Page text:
WELLAND – Far too often the accomplishments of First Nations, Inuit and Metis in the military are neglected. The Welland Museum is pleased to welcome guest speaker and proud warrior WO Sheldon Quinn of the PPCLI, who will comment on Canadian Aboriginal military involvement from the War of 1812 to the present day. Quinn is a serving Warrant Officer and a member of Saddle Cree Nation in the Treaty Six Territory of Alberta, who saw action in several key military operations including Afghanistan.
With the possible exception of the highly decorated WWII and Korean War vet Tommy Prince, we recognize precious few Aboriginal heroes. Prince, an Ojibwa, was raised on the Brokenhead Reserve in Manitoba, honoured by King George VI at Buckingham Palace, served with the famed and feared Devil’s Brigade and was awarded eleven medals for his military service including the Military Medal during a battle in Italy, and the Silver Star, an American award for gallantry.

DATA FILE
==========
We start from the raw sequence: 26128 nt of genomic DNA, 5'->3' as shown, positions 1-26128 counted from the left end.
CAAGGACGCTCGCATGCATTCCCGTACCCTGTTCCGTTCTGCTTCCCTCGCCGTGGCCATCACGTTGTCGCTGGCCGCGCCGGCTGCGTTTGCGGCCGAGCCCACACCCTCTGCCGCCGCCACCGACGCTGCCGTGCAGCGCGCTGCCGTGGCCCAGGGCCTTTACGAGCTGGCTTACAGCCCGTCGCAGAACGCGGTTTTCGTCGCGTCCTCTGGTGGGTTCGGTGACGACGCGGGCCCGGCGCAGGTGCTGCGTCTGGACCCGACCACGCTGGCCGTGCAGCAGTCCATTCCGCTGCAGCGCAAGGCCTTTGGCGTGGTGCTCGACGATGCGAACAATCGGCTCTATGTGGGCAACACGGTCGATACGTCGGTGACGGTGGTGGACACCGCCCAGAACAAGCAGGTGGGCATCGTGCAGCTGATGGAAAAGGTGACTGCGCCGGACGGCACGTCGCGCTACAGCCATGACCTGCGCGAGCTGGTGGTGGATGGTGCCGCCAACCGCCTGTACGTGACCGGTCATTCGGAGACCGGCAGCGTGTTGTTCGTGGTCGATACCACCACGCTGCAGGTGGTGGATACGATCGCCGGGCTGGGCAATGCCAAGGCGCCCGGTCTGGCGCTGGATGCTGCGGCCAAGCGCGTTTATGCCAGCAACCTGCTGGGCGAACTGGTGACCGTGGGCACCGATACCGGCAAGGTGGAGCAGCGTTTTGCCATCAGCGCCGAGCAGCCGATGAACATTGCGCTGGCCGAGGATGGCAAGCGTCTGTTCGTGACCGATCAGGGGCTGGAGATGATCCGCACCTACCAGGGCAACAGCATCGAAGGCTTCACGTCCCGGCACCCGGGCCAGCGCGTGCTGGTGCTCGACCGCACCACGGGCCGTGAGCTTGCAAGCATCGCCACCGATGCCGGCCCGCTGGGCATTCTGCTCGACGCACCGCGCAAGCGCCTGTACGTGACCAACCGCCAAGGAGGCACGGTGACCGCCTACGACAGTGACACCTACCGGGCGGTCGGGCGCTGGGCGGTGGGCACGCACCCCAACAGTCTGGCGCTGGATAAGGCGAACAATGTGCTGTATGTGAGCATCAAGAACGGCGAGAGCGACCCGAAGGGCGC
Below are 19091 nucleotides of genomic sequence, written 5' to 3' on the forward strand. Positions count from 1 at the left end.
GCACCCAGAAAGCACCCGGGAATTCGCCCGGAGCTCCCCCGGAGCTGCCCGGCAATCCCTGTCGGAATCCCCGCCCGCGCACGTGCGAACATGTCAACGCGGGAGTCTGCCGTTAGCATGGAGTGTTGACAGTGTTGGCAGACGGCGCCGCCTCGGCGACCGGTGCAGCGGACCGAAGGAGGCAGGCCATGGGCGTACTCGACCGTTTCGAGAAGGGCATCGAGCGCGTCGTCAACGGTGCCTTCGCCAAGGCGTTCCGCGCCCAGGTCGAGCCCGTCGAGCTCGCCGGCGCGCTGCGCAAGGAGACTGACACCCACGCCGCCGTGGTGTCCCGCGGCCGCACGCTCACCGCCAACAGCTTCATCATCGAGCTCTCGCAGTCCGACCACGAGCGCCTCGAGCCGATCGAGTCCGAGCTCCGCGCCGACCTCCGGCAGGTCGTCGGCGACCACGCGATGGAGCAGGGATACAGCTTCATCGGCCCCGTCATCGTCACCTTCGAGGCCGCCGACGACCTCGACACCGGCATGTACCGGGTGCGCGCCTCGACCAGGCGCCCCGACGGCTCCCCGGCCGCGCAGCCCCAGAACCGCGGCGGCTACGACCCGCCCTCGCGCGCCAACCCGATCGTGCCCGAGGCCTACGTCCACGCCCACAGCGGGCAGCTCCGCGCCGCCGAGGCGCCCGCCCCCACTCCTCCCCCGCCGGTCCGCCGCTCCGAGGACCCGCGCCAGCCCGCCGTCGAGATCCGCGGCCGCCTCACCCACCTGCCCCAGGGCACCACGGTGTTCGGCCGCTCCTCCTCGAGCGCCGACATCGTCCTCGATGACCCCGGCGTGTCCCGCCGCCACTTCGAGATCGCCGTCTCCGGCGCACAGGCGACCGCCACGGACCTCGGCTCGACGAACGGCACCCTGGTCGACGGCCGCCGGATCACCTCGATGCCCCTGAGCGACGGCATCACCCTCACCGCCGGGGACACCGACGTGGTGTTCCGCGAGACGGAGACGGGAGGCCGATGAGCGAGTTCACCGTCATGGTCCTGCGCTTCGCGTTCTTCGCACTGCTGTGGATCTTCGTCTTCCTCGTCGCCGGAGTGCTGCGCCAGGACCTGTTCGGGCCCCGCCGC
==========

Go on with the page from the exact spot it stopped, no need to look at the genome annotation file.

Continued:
First Nations soldier Francis Pegahmagabow was the most effective sniper of World War I, three times awarded the Military Medal. He saw action during the Second Battle of Ypres, Passchendaele, Upton Wood and was seriously wounded at the Somme. He was an expert marksman and scout, credited with killing 378 Germans and capturing 300 more. John Shiwak was an Inuk born in Labrador and killed at Masnieres, France when a German shell exploded, taking him and six of his fellow soldiers during the First World War.
The public is welcome to learn more about Canada’s Aboriginal Warriors on Wednesday, February 15th from 3:30 – 5 pm at the Welland Museum. Admission is free. Seating is limited. Advance registration is required. Please call 905-732-2215. For more information on the Museum and its programs and exhibitions, please visit www.wellandmuseum.ca. The Museum is located at 140 King St and is open from 10 am– 4 pm.
(Source: Welland Museum news release)